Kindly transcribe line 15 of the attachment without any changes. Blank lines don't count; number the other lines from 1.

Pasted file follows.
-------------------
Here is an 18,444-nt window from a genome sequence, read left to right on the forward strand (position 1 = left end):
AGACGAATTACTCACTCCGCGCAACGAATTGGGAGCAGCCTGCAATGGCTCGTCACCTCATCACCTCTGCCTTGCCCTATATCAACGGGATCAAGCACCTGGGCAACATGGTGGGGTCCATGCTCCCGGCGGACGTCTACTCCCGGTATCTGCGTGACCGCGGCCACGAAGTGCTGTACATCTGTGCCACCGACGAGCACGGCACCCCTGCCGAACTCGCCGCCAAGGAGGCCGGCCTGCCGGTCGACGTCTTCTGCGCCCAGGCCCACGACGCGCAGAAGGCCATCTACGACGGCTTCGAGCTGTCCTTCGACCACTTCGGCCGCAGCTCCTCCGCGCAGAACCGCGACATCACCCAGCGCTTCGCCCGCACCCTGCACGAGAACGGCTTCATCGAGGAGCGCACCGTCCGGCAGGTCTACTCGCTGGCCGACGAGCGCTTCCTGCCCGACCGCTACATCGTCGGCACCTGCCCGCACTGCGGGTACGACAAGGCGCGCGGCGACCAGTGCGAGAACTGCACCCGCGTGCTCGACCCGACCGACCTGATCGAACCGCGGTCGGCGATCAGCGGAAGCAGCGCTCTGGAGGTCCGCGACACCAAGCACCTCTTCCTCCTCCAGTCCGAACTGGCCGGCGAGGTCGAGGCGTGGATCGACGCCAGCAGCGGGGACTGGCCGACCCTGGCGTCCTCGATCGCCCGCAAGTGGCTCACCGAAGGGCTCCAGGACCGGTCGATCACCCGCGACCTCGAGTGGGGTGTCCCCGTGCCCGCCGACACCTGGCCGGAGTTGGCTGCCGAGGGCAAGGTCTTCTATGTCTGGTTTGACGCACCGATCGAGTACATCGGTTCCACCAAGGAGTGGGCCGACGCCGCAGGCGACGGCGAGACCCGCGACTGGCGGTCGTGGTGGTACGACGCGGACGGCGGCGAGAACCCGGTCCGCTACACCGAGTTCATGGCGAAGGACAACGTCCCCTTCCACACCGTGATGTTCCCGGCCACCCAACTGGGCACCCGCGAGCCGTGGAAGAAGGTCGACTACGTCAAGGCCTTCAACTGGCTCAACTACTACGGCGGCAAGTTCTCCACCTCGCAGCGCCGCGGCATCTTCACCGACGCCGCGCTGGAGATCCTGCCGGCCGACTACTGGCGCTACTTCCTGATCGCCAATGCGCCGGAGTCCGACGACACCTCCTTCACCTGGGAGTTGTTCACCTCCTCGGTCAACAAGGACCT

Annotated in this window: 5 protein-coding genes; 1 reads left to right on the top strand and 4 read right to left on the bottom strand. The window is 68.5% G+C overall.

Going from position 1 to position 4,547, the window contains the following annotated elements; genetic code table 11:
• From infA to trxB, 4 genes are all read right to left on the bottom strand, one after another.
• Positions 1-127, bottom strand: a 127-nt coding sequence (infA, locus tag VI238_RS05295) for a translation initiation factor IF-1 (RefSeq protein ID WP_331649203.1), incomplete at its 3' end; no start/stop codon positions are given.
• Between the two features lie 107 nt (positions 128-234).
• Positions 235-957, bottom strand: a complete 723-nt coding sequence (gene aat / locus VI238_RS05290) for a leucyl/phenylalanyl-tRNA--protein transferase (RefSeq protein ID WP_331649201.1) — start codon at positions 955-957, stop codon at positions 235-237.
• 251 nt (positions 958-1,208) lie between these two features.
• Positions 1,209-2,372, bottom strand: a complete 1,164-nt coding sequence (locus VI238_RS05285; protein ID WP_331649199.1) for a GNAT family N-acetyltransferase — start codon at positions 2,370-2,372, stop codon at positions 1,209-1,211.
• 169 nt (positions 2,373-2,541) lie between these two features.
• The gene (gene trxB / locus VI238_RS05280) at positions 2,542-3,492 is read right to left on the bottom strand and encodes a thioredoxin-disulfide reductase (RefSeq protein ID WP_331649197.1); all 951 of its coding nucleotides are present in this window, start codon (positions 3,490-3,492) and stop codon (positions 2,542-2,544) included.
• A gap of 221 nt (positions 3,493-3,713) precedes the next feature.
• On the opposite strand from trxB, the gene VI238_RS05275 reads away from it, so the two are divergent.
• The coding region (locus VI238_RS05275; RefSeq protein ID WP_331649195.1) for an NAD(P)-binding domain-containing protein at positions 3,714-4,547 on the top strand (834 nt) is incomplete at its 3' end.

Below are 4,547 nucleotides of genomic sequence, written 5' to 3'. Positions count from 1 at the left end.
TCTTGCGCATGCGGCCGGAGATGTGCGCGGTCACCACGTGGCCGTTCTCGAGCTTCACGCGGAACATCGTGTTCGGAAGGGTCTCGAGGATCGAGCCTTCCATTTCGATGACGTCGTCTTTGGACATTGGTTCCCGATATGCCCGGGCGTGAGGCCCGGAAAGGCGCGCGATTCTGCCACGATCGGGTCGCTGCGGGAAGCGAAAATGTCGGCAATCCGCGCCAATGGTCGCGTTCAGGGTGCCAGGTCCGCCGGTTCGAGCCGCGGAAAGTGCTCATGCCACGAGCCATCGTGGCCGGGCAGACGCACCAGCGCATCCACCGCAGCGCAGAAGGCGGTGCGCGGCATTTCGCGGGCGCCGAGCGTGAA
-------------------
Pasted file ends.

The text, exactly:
• The coding region (locus VI238_RS05275; RefSeq protein ID WP_331649195.1) for an NAD(P)-binding domain-containing protein at positions 3,714-4,547 on the top strand (834 nt) is incomplete at its 3' end.